Art Never Paid The Bills
Having read the grand sum total of ‘nil’ reviews of this album, along with a ‘brief’ glimpse on BBC’s Glasto coverage – which I did enjoy – I come with ‘clean’ ears so to speak. Apparently, I like quotation marks, but we all have our faults.
Saying all of that, New Eyes, the debut album from Cambridge electronic quartet Clean Bandit, is not without faults of its own. The start promised so much, and I really mean that. The drums, bass and bleeps are proper, along with the vocal instruction on “Mozart’s House” asking ‘Do you think electro music is boring?’ – that is a resounding no from me – but they somehow managed to take it from there to treat us to a tired, trance like, bass line that has been around since the early 90s and compliment it by sticking in a meaningless rap your kid sister could make up whilst singing into her pink hairbrush. So I took their advice and not only skipped a beat, I just moved on to the next track.
Pop music is what it is: three minute songs that are catchy, non-offensive and radio friendly. The next two songs are just about that, but I just left feeling that I’ve heard these before. “Extraordinary” must have been inspired by something from the Steps back catalogue and the vocoder nonsense on “Dust Clears” hasn’t been fashionable since Cher ruined it for everyone years ago. Thankfully “Rather Be” is on point. It’s the sound of 2014 pop-house. Showcasing their actual music ability – It might just be their only saving grace.
“A&E”, the starting point of their Glasto set – do the Beeb know they don’t pay their licence fees? – is an inoffensive pop tune by and large but how long will their potentially fickle audience put up with the novelty string section? What follows, “Come Over”, is a DJ by numbers dream. I have no doubt the Caribbean vibes and sunshine lyric will be heard from Magaluf (aka every parent’s worse nightmare TM) to the opposite end of the Mediterranean and beyond but it is doubtful that the tune will survive our Indian summer. You can probably stick “Cologne” on that list too for good measure.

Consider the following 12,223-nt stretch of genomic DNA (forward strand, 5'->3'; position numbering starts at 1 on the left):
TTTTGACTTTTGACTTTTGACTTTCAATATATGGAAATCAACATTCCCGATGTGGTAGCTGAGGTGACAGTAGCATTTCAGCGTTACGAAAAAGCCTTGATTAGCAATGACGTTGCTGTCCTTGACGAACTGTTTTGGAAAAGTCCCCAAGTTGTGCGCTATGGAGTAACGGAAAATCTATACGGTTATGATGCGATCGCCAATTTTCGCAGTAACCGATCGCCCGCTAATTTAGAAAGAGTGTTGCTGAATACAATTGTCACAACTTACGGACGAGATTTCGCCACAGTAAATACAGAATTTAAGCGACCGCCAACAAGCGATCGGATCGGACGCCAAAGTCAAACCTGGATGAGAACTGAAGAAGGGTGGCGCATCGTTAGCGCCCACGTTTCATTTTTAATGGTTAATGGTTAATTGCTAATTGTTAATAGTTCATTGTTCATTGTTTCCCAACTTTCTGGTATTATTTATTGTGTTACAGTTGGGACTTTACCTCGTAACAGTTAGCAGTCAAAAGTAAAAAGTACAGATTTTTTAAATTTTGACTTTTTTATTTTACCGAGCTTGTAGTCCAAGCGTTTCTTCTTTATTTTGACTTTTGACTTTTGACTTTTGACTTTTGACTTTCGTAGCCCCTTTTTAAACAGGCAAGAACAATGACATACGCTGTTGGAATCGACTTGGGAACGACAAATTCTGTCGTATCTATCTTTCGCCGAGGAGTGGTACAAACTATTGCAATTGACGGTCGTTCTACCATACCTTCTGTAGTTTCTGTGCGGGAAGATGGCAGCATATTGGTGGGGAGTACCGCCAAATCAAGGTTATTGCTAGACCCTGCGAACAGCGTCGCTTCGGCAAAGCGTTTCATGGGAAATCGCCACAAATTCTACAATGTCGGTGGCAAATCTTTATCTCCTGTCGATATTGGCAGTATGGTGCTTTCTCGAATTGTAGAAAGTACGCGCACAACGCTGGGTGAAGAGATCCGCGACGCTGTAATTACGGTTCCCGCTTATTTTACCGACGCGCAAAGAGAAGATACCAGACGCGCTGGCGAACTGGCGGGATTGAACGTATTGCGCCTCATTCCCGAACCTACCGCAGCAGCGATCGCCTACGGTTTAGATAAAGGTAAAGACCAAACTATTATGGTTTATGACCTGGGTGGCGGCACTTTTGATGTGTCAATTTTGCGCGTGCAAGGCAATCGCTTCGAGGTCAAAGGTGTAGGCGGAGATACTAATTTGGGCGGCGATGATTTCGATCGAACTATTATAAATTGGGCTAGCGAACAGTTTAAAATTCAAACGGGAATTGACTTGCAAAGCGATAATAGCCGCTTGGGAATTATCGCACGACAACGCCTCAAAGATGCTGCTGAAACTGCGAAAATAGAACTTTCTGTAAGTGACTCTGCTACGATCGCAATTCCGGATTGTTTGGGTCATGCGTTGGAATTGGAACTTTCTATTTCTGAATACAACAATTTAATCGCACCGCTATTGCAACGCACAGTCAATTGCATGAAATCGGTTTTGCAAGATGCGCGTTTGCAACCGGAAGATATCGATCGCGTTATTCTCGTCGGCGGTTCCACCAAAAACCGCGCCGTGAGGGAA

“Telephone Banking” sounds like it was made with a particularly dodgy Casio watch, while “Up Again” is a fairly sub standard London Grammar rip. On “Heart On Fire” the Craig David-esque speed garage revival continues and the title track, “New Eyes”, is just Royskopp in the highly unlikely event they asked for a collaboration with Miss Dynamite (tee e!) years ago.
Any highlights then? After all this negativity there actually happens to be a pretty decent singer featured twice on here. Eliza Sheddad. The track “Birch”, which is most likely the most impressive song on the album, is reminiscent of a pop flavoured Nitin Sawney perhaps, while “UK Shanty” is a slick electro string number that is exactly what they actually promised us at the start. These are standouts from an artistic view, but art never paid the bills.
If you are the type to frequent the local cops and nurses disco on a Saturday night and want something to throw on whilst you’re getting ready with the girls, glass of wine close by, then this is for you. As for the rest of us? I suggest you give it a miss altogether and go check out Eliza Sheddad as that is exactly what this writer is about to do.
New Eyes was released on 2 June via Atlantic Records.